In a letter to Carl Schurz on June 18, 1860, Mr. Lincoln wrote: “To the extent of our limited acquaintance no man stands nearer my heart than yourself.”1 Up to that point, Schurz had not been a political supporter of the President. He had been sufficiently prominent to second the nomination of William H. Seward at the Republican National Convention in Chicago the previous month. But over time and in his capacities as politician, diplomat and general, Schurz came to know Mr. Lincoln.
“Lincoln had great respect for the superior knowledge and culture of other persons. But he did not stand in awe of them,” wrote Schurz in his memoirs. “In fact, he did not stand in awe of anybody or anything in the sense of recognition of an apparent superiority that might have made him in the slightest degree surrender the independence of his own judgment or the freedom of his will. He would have approached the greatest man in the world – the greatest in point of mental capacity, or the greatest in point of station or power – with absolute unconcern, as if he had been dealing with such persons all his life. When he formed his Cabinet he chose the foremost leaders of his party, who at that period might well have been regarded as the foremost men of the country, without the slightest apprehension that their prestige or their ability might overshadow him. He always recognized the merit of others, but without any fear of detracting from his own.”
Schurz’s political influence was important to President Lincoln. Historian Hans L. Trefousse wrote that “there can be no question about Schurz’s effective advocacy of emancipation after the Republicans took power. From the very beginning of the war, he stressed the need for freeing the slaves. Reiterating his conviction in a dispatch to the State department from Madrid, he asked for his recall in order to urge it in person upon Lincoln. After his return, he addressed an emancipation society in New York with the President’s full knowledge, and rejoiced when on the same day Lincoln announced his proposal for compensated emancipation in the border states.”2
Schurz recalled: “I returned to Washington, and at once called upon Mr. Lincoln to report to him what I had seen and heard and what our friends proposed to do [hold a public meeting at Cooper Institute on March 6, 1862. ‘Good!’ said he. ‘And at that meeting you are going to make a speech?'” When Schurz replied in the affirmative, President Lincoln said: “Well, now go home and sketch that speech. Do it as quickly as you can. Then come and show me your arguments and we will talk it over.”3 Schurz wrote: “Three days after the emancipation meeting of the 6th of March, I returned to Washington and made my report to Mr. Lincoln. He was in high spirits over the event which, on the preceding day, had taken place in Hampton Roads….”4 Schurz recalled how President Lincoln described the confrontation between the Confederate ironclad Merrimack and the Union Monitor:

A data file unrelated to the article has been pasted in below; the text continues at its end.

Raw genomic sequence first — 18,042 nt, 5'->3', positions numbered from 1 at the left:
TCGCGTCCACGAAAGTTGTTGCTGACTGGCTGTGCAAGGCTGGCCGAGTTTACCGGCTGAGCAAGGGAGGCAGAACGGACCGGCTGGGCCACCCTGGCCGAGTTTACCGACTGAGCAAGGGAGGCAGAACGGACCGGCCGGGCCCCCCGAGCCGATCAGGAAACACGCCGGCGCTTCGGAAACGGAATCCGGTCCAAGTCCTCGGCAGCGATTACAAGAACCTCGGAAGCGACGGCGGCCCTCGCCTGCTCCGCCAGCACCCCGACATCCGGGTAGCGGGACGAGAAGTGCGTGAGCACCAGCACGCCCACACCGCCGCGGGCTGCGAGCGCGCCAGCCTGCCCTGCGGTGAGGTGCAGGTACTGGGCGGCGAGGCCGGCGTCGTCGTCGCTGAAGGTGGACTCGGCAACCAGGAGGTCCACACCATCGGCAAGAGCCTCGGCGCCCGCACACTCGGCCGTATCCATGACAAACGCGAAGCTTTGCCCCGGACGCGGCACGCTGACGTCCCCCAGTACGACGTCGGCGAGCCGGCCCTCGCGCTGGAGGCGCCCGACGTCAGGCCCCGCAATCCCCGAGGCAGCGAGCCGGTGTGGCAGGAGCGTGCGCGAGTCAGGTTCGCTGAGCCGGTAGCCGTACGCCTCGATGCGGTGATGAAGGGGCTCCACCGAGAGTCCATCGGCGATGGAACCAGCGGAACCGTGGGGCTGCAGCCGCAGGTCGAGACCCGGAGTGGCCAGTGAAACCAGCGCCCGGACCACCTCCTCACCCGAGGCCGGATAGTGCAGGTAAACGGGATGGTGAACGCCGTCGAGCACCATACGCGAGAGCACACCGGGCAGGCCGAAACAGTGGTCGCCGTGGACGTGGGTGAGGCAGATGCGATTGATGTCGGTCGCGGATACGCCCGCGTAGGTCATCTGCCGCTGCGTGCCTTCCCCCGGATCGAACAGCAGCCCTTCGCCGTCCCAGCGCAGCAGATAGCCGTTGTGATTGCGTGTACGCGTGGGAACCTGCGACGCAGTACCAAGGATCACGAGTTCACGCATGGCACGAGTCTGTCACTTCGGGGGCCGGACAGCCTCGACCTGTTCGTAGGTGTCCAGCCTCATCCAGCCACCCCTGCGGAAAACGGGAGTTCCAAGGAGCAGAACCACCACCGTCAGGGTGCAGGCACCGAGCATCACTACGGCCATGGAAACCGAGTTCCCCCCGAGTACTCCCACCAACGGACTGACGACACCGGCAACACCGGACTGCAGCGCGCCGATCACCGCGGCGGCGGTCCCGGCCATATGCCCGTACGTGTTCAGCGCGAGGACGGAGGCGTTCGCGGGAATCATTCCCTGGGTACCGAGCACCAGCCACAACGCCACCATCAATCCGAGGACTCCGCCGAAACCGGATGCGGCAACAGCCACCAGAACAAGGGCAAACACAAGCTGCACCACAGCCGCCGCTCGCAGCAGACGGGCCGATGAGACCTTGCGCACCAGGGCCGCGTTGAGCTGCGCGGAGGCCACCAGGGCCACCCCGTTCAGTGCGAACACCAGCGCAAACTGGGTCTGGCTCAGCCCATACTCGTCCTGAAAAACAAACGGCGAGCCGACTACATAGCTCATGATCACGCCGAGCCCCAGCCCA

When I saw Mr. Lincoln the next day, his mind was still so full of the great event that it gave him evident delight to tell me the whole story. He described so vividly the arrival of the first tidings of disaster, and his own and the several cabinet members’ dismay at the awful prospect thus opened, and their sighs of relief when the telegraph announced the appearance of the ‘the little cheese-ox’ which drove the rebel goliath off the field, that I have been for years under the impression of having been personally in the President’s room when it all happened, and when the despatches successively arrived. A careful scrutiny of circumstances convinced me at last ? to my regret, I must confess ? that I was not at the White House that day, but the day following. This is one of the cases which have made me very anxious to verify my memory by all attainable outside evidence in writing this story.
Before leaving Mr. Lincoln, I gave him as good a report as I could of our emancipation meeting on the 6th of March, and of the general situation in New York. Mr. Lincoln expressed his satisfaction with what had been done, and trusted that the public discussion of the subject would go on so as to familiarize the public mind with what would inevitably come if the war continued. He was not altogether without hope that the proposition he had presented to the Southern States in his message of March 6th would find favorable consideration, at least in some of the Border States. He had made the proposition in perfect good faith; it was, perhaps, the last of the kind; and if they repelled it, theirs was the responsibility. I remember how grave he looked when he said this. The merry twinkle, which had glimmered in his deep-set eyes when he told the story of the little cheese-box, had altogether given way to an expression of deep melancholy, as he added: “An awful responsibility either way.”